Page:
Olivia Block, Sandra Gibson and Luis Recorder Friday, November 15, 8 p.m. @ Contemporary Art Museum - $10-$20 By Joseph Hess New Music Circle brought Olivia Block to St. Louis in May 2012, upon which she performed a quadrophonic (that's right, four speakers) piece. This time Block returns with two experimental filmmakers in tow. Sandra Gibson and Luis Recoder are a film duo who use projectors to supply light and manipulate shown images with glass, lenses and fog. The two use, in unison, separate devices to produce a vision that warps and evolves in real-time; Block will generate a live sound art collage from electronics and field recordings in response to Gibson and Recoder's abstract visuals. "Sensory overload" hardly describes the experience. This performance comes from both NMC and the St. Louis International Film Festival, a collaboration which should, literally, open eyes and ears.
Foxing Album Release Friday, November 15, 9 p.m. w/ Bear Hive, Parisian, Dots Not Feathers @ The Firebird - $5 By Cassie Kohler From "Foxing's Debut LP, The Albatross, Tackles the Darkness": Voted 2012's Best New Band by you fine folks, Foxing is quickly making a name for itself both locally and nationally. The five-piece was signed by the Count Your Lucky Stars label this spring while on tour and is set to drop its first full-length album.... The Albatross contains heavy swelling movements reminiscent of the ocean, perfect for conveying the aimed emotions of isolation and alienation. It seeks to capture a snapshot in time when multiple members of the band were undergoing a type of disconnect. "It's that alienation of coming home when you realize that the world goes on without you; not everyone is sitting around waiting for you to come back. You come home and you feel really disconnected from everything around you," says Coll.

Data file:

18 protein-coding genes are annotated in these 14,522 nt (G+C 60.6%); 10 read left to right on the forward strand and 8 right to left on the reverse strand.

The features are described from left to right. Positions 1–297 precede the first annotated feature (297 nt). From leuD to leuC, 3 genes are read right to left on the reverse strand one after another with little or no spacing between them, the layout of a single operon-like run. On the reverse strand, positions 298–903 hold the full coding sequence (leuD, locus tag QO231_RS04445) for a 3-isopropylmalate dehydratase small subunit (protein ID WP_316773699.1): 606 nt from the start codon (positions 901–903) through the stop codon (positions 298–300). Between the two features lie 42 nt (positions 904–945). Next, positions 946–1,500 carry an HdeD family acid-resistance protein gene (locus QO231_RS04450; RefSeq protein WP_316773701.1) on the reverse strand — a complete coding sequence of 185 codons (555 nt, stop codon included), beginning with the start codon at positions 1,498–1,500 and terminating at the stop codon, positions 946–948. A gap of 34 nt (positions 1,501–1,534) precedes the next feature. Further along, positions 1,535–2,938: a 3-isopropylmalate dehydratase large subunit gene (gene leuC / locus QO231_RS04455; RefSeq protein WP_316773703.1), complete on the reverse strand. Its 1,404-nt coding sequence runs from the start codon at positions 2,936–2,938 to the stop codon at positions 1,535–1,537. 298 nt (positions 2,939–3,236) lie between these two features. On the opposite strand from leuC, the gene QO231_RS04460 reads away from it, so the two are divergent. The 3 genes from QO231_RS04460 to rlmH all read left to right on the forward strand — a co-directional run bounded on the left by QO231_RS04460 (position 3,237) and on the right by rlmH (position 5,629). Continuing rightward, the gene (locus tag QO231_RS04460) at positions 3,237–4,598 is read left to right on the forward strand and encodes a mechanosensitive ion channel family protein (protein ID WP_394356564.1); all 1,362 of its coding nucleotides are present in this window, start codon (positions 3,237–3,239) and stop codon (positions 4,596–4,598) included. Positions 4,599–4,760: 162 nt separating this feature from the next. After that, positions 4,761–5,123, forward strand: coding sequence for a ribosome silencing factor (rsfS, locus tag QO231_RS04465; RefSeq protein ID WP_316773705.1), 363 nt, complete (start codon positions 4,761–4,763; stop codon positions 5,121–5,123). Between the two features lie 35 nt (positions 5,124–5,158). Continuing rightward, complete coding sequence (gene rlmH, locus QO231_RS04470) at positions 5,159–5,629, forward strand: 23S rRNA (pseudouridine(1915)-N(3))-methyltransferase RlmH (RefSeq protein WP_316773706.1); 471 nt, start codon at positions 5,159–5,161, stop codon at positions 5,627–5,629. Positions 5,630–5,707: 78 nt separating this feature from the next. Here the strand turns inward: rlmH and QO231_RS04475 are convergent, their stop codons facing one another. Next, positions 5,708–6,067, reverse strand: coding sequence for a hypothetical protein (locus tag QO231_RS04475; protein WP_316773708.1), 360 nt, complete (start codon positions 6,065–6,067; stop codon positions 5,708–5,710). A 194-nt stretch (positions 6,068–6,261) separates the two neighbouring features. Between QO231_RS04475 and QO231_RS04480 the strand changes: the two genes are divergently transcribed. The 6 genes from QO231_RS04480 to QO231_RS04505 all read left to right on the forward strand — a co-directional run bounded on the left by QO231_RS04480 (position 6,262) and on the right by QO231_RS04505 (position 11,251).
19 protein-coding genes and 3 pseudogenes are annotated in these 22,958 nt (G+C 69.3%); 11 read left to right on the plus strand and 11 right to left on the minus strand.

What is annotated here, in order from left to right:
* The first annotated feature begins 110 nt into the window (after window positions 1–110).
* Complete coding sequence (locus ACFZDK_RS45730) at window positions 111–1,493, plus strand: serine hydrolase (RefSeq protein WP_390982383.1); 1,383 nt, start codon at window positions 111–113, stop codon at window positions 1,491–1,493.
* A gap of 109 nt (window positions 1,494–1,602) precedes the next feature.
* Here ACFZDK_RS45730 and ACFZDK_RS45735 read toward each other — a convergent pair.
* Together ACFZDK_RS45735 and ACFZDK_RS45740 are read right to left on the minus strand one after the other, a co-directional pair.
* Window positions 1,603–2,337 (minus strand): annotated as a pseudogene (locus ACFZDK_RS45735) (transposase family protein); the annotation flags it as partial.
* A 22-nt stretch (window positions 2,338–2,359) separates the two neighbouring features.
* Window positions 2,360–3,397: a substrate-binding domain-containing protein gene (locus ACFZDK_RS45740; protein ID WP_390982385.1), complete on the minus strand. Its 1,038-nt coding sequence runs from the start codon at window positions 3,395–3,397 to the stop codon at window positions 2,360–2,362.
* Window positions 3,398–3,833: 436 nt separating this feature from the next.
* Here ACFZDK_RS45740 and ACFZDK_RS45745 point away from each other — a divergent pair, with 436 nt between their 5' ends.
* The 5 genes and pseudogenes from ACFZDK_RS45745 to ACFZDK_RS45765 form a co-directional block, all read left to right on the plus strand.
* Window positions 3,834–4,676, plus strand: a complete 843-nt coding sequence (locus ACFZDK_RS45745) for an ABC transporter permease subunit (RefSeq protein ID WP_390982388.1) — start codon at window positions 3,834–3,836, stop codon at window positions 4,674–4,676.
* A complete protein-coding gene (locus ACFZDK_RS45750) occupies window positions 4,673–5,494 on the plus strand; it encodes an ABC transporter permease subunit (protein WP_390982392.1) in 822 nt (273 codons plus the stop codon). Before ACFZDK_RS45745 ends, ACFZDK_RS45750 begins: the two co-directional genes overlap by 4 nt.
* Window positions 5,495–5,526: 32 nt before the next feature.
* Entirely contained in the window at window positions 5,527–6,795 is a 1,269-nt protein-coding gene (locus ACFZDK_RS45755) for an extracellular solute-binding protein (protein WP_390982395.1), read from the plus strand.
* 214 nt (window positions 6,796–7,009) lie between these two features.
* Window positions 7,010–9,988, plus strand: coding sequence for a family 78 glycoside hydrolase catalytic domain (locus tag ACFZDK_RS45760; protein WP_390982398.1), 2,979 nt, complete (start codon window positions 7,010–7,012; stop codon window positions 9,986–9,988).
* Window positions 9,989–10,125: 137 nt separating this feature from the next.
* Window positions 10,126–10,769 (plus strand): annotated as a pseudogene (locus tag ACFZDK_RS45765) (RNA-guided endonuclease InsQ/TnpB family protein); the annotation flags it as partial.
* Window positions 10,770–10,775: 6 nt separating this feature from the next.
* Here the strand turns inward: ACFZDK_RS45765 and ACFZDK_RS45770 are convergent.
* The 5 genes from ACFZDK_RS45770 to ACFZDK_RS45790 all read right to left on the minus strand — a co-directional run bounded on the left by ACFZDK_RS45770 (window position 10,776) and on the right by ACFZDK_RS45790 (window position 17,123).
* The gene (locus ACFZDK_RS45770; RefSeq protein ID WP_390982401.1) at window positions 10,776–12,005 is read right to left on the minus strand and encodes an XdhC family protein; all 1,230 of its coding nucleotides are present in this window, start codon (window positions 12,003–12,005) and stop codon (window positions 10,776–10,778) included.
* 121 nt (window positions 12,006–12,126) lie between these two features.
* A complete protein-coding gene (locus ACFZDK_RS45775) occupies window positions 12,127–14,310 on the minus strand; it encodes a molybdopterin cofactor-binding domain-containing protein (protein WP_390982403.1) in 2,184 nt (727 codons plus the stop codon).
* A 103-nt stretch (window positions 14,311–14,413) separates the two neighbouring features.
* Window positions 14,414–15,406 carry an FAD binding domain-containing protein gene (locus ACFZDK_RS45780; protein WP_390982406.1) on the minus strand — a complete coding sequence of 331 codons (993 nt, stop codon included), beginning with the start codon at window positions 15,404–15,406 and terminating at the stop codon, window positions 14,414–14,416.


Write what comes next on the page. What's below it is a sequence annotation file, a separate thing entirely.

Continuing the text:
Joe Pug w/ Sera, Cahoone, Derrick Streibig @ The Firebird - $12-$17 By Roy Kasten From this 2012 show preview: Joe Pug is not a hipster with a banjo, a smarty pants with a computer, a naïf with a fake British accent singing in a fake forest. What he is is a serious songwriter, in the line of Guthrie, Dylan and Van Zandt. His best songs are American jeremiads, composed with images both fiery and fragile, calling down simple truths on his country and himself. On the 2012 release, the Great Despiser, he tests those songs against different sounds -- E Street swagger, feedback stutter, waltzing country -- and searches for "a narrative that was ours." Song by exceptional song, he's finding it.